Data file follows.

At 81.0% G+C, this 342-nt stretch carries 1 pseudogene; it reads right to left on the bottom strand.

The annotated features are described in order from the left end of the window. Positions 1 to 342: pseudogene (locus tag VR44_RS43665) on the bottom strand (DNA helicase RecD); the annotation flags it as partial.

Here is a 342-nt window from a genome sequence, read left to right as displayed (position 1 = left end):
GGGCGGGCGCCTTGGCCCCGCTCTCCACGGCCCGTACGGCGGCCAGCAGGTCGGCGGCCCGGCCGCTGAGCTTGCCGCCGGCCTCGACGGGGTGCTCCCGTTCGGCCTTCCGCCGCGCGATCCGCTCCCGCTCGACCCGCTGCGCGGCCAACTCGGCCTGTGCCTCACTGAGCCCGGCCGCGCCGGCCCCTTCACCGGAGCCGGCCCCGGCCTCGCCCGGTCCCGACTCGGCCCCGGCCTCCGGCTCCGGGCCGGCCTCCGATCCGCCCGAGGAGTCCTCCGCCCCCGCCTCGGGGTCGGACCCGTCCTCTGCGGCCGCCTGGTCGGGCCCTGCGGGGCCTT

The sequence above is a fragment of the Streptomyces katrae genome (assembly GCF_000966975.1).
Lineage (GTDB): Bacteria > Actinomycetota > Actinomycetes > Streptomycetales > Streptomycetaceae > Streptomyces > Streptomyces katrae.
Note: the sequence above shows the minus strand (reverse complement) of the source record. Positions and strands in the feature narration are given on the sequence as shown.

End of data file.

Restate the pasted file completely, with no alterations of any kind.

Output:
At 81.0% G+C, this 342-nt stretch carries 1 pseudogene; it reads right to left on the bottom strand.

The annotated features are described in order from the left end of the window. Positions 1 to 342: pseudogene (locus tag VR44_RS43665) on the bottom strand (DNA helicase RecD); the annotation flags it as partial.

Here is a 342-nt window from a genome sequence, read left to right as displayed (position 1 = left end):
GGGCGGGCGCCTTGGCCCCGCTCTCCACGGCCCGTACGGCGGCCAGCAGGTCGGCGGCCCGGCCGCTGAGCTTGCCGCCGGCCTCGACGGGGTGCTCCCGTTCGGCCTTCCGCCGCGCGATCCGCTCCCGCTCGACCCGCTGCGCGGCCAACTCGGCCTGTGCCTCACTGAGCCCGGCCGCGCCGGCCCCTTCACCGGAGCCGGCCCCGGCCTCGCCCGGTCCCGACTCGGCCCCGGCCTCCGGCTCCGGGCCGGCCTCCGATCCGCCCGAGGAGTCCTCCGCCCCCGCCTCGGGGTCGGACCCGTCCTCTGCGGCCGCCTGGTCGGGCCCTGCGGGGCCTT

The sequence above is a fragment of the Streptomyces katrae genome (assembly GCF_000966975.1).
Lineage (GTDB): Bacteria > Actinomycetota > Actinomycetes > Streptomycetales > Streptomycetaceae > Streptomyces > Streptomyces katrae.
Note: the sequence above shows the minus strand (reverse complement) of the source record. Positions and strands in the feature narration are given on the sequence as shown.